The COVID-19 pandemic has caused Americans to reassess their living arrangements, work situations, how they travel, and how they spend their free time. It has also impacted how they manage at home when faced with a COVID-19 infection or exposure in order to keep others safe.
The Centers for Disease Control (CDC) recommends that people infected with COVID-19 self-isolate at home and stay in a specific “sick room” and use a separate bathroom if possible. However, many American households do not have enough rooms or amenities to quarantine effectively. According to data from the U.S. Census Bureau, it is estimated that at least 11.5 million households, or 13.1% of multi-person households, are unable to effectively quarantine due to not having enough bedrooms, a full kitchen, or complete plumbing in their homes.
CDC data shows that minorities are at increased risk of COVID-19 infection, hospitalization, and death when compared to non-Hispanic Whites. This is due to a number of factors, including the increased prevalence of certain underlying health conditions among minorities, unequal access to health care, and increased exposure to the virus due to occupation. American Indian or Alaska Natives are at particularly high risk of both COVID-19 infections and adverse outcomes. In comparison to non-Hispanic Whites, they are 1.6 times as likely to become infected with COVID-19, 3.3 times as likely to be hospitalized, and 2.2 times as likely to die. Other minorities, especially Hispanics and Blacks, are also at a much greater risk of infection, hospitalization, and death.
Not only are minority households at greater risk of COVID-19 infection and adverse outcomes, but they are also less likely than non-Hispanic White households to be able to quarantine effectively when considering the availability of separate bedrooms, the presence of a full kitchen, and complete plumbing. Over one in four Hispanic households are unable to quarantine effectively due to their living arrangement; similarly high rates are observed in other non-White communities. In contrast, less than one out of every 10 non-Hispanic White households lack the basic necessities to quarantine an individual effectively.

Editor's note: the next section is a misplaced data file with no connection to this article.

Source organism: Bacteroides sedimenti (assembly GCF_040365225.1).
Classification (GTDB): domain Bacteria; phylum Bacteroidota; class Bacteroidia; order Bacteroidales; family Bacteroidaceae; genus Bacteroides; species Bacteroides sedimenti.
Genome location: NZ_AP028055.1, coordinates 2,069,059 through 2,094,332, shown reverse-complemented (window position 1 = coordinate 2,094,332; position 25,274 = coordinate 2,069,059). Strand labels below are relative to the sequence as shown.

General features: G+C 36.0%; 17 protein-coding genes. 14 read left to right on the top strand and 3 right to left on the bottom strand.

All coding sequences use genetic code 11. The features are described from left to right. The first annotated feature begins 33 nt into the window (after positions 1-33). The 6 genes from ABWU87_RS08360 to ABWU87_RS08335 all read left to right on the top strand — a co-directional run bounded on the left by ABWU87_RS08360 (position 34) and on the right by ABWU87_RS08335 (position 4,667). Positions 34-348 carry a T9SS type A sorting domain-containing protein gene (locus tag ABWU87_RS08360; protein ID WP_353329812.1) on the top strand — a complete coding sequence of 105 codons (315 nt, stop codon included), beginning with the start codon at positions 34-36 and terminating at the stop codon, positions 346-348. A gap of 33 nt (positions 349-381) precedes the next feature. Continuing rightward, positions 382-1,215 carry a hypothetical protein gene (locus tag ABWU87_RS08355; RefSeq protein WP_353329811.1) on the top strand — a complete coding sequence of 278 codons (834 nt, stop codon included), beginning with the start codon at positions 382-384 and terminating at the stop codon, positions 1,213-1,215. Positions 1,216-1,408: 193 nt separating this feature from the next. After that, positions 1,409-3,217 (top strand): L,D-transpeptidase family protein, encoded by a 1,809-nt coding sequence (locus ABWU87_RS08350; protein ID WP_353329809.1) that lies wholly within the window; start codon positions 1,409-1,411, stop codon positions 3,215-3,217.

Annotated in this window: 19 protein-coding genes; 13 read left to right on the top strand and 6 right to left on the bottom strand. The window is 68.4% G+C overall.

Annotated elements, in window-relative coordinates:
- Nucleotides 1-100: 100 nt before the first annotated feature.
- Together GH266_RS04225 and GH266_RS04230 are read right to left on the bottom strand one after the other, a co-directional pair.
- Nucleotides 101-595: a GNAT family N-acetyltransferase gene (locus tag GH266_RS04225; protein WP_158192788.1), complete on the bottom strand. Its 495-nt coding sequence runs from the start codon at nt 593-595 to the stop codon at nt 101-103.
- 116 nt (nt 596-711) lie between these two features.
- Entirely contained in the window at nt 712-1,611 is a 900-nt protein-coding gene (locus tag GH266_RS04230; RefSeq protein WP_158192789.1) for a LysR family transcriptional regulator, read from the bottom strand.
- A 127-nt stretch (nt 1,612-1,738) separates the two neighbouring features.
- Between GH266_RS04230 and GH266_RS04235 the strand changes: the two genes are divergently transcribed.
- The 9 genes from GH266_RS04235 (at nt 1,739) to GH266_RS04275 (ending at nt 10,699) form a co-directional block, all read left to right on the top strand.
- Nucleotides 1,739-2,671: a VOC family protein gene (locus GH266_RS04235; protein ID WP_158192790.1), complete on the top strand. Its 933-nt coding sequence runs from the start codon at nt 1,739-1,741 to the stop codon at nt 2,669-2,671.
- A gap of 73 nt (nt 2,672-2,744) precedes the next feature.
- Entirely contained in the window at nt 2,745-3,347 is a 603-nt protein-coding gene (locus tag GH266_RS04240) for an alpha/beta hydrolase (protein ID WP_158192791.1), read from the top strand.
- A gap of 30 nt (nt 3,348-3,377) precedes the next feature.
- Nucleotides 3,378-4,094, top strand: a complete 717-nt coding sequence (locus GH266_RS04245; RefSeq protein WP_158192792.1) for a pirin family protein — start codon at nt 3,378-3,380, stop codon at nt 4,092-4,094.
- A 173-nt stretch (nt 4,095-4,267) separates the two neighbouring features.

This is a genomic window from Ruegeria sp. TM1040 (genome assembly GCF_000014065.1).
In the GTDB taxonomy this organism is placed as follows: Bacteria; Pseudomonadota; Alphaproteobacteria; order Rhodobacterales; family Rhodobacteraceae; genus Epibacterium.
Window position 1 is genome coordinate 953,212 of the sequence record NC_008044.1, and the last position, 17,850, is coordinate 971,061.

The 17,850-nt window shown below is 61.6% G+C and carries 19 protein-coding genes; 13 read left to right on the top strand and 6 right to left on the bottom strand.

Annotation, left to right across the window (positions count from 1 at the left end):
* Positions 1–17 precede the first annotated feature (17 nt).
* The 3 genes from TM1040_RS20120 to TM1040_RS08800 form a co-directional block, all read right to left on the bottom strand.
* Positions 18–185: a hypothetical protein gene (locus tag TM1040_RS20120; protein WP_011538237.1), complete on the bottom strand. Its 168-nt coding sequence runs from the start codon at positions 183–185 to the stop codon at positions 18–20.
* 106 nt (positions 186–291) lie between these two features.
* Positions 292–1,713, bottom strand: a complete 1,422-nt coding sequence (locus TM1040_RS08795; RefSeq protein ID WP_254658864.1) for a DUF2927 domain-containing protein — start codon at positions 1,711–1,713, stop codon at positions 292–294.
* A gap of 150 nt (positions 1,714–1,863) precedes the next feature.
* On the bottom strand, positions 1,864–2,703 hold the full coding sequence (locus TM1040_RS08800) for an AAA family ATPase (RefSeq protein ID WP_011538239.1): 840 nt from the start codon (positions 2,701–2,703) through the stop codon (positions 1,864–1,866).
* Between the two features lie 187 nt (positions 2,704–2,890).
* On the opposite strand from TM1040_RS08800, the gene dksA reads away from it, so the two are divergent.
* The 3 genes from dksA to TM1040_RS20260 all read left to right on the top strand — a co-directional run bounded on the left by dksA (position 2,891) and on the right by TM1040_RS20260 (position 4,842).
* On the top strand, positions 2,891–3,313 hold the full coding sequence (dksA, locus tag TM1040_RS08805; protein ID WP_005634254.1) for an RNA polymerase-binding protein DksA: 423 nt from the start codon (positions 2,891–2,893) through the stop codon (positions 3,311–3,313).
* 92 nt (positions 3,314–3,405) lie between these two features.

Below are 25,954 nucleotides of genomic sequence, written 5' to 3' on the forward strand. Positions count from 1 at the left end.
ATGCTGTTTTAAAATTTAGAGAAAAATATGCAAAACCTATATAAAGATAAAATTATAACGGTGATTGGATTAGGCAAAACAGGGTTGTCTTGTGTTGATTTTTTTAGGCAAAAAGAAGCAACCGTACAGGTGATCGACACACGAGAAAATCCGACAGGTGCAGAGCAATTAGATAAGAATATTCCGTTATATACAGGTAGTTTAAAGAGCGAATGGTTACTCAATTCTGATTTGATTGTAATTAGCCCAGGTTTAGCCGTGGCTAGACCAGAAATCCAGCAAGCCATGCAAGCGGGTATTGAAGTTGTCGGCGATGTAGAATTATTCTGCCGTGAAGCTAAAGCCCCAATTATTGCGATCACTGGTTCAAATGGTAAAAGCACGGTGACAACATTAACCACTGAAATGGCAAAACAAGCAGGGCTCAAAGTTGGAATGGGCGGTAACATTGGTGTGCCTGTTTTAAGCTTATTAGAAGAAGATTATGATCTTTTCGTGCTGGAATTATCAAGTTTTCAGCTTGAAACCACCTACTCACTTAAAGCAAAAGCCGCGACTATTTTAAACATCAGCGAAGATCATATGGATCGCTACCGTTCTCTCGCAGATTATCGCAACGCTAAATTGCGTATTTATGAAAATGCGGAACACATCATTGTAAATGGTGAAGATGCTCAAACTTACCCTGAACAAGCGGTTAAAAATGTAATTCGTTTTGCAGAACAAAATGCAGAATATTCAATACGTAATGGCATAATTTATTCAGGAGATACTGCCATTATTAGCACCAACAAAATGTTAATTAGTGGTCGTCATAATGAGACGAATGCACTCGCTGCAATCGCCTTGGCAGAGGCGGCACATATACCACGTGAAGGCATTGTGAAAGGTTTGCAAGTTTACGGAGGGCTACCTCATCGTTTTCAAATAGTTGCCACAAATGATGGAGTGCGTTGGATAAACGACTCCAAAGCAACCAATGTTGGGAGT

Locations with large minority populations and expensive housing are more likely to face challenges in this area. At the state level, residents of California and New York are most disadvantaged when it comes to taking effective quarantine measures. It’s estimated that more than 20% of multi-person households don’t have sufficient space to isolate an infected member of the home if needed. At the opposite end of the spectrum, residents in less expensive and less diverse states like Wyoming and West Virginia are more likely to have the necessary space to do so.
To find the states where residents are unable to quarantine, researchers at Smartest Dollar analyzed data from the U.S. Census Bureau. The researchers ranked states according to the percentage of multi-person households without the space or facilities needed to effectively quarantine an individual. For the purpose of this analysis, this means having complete plumbing, a full kitchen, and enough bedrooms to isolate an individual without forcing the remaining household members to sleep with more than two people in a bedroom. Researchers also included the percentage of the population that is not non-Hispanic White in each location and the poverty rate.
The analysis found that 22.2% of multi-person households in California are unable to quarantine. Out of all U.S. states, California has the largest percentage of households that lack the space and amenities needed to effectively quarantine. Here is a summary of the data for California:
- Percentage of households unable to quarantine: 22.2%
- Total households unable to quarantine: 2,210,040
- Minority population share: 63.7%
- Poverty rate: 11.8%
For reference, here are the statistics for the entire United States:
- Percentage of households unable to quarantine: 13.1%
- Total households unable to quarantine: 11,517,279
- Minority population share: 40.0%
- Poverty rate: 12.3%
For more information, a detailed methodology, and complete results, you can find the original report on Smartest Dollar’s website: https://smartestdollar.com/research/cities-where-residents-are-unable-to-quarantine
Mike LaFirenza writes for Lattice News Wire